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Our Members Tributes to Robert Osborne (1932-2017)

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Fill the prime time line-up with movies Robert did wraparounds for in the past, since there must be thousands of those archived.  Front it with a themed intro graphic that makes it clear they're retro (so nobody mistakenly thinks, 'Robert's back! Yay!' (as I'd SO wished for until last night!) so to speak, as a tribute to the divine TCM past.  Something of nostalgic comfort to us, to put Mr. Osbourne back where he'd been for so long in our TCM lives, remind us why we loved him so much, would be heaven to this Osbourne fan, at least.

 

Welcome, tairaterces, to the boards.

 

I think that's a fine idea and, if I may be permitted to amalgamate it with a suggestion of my own earlier in this thread, marry those RO wraparounds to favourite films of his. That way we'd be watching films that we knew meant something to the man, as well.

 

It's would be a tribute to Robert Osborne I suspect that would have made the movie buff in him proud.

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What did he go from?

 

 

& I'm certain somebody on here will recall, he got a "Hollywood WOF-Star" a few years ago & in front of a theatre he admired.  R.J. Wagner=-(l930-) was present.  Who recalls when & where?

 

I know it was since the last time I was out there in 05 though.

 

Someone should also display it on here

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    Has anyone listed his favorite movies on here yet?

 

He picks 7 of Stanley Donen's   (*-indicates an *Oscar winner)

 

"A Place in the Sun"

"Random Harvest"

"Razor's Edge" (l946)

"0n the Town"

"Singin' In the Rain"

"Seven Brides for Seven Brothers"

"Funny Face"

"Indiscreet"

"Charade"

"Two for the Rode"

& he told Donen that "Arabesque" was a runner-up

 

& on that marvelous "Pvt. Screenings" with Alec Baldwin, Baldwin asked him the definition of drama & without pause he said "A Place in the Sun"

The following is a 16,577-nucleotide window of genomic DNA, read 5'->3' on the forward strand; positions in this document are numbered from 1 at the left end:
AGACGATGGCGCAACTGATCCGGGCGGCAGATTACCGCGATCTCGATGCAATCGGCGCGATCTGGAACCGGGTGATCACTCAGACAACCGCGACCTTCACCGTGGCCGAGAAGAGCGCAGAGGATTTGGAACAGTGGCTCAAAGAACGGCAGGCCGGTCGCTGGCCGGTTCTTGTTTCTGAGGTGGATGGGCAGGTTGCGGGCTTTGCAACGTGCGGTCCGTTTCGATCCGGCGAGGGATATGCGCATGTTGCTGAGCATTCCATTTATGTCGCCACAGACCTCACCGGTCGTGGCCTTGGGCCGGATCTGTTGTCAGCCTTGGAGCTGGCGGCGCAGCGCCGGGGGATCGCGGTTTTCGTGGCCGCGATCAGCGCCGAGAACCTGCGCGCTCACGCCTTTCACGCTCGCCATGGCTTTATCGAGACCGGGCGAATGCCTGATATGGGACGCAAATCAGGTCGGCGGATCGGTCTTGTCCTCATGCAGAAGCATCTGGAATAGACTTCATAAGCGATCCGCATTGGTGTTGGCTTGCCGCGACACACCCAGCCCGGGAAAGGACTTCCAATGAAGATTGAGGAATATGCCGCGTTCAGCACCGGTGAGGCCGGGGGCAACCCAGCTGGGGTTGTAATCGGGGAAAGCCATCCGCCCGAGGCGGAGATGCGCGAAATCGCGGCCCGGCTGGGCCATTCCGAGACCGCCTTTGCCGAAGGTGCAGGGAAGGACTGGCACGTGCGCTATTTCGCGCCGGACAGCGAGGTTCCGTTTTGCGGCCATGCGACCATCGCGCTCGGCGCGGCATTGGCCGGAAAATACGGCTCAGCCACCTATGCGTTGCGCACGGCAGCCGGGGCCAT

Comedy:
"Libeled Lady" & "Spinal Tap"

& Adventure: "Adventures of Robin Hood"

 

& both agreed on favorite actor: *William Holden-(TRIVIA: & both *Kevin Costner & Bill Murray also vote for him as their movie idol)

Cary Grant & *Jimmy Stewart were his others

 

Of the ladies:

Gene Tierney

*Bette Davis

& *0livia De Havilland-(of whom he told him he still spoke on the phone from Paris every Sunday)

 

JUST OMEMORE FACTS ON MR. OSBORNE

 

Strangely, none of the news listed how he died though?

 

To quote both *Coop & *Eastwood, "I reckon' TCM will repeat that special edition" 

 

 

& there used to be a TCM companion piece website-(not FB) by Mr. George Burdell, who even got to spend the day watching him do the show   Anybody recall it?

 

(P.S. Most have by now likely seen it, but you can still locate his tribute to NATALIE WOOD)

 

 

END OF AN ERA

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Jake,

 

I liked your post earlier about Robert's reluctance to watch A CLOCKWORK ORANGE. It reminded me of another thread on the message boards where people talked about films they walked out on.

 

I've stated before the only film I ever walked out on and requested my money back was ANGELA'S ASHES in January 2000. I told the theater manager how after twenty minutes, I realized the film was about poverty and was not going to pay for poverty. I have to laugh about it now, but I was very serious that afternoon at the southern California multiplex. I ended up going to see a comedy instead to escape the bleakness of Frank McCourt's story and laugh a little.

 

But maybe like Robert did with Kubrick's picture, I need to give ANGELA'S ASHES another try. It's been over seventeen years. Maybe I've changed, or maybe I haven't. Either way there is a film still waiting for me to see it all the way through from start to finish.

Was mixed when I reviewed "Angela's Ashes" (**1/2-out of four) but I knew *J. Williams score would once again ma contender cut

 

But, I've seen many a picture that made the folks in it seem almost wealthy  "Ironweed" (l987) for just one

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I think the thing that bothers me the most is that Robert Osborne never returned to the channel for a final goodbye party and formal tribute so he could really see how much all of his viewers an colleagues loved him. I'm sure he felt the love, but having him leave always with the faint promise of a return and then for him to die suddenly, it just all feels so incomplete.

I understand how you feel.  We kept looking for him to return.  However, we must remember that he had a personal life of his own and I'm guessing he wanted to have some privacy and not have the glare of a spotlight on whatever illness he had. Like most TCM fans we adored Robert and felt like he was part of the family so we missed seeing him and will always miss him.  I suspect he just wanted to quietly exit, stage left.  I believe he knew how much we all loved him.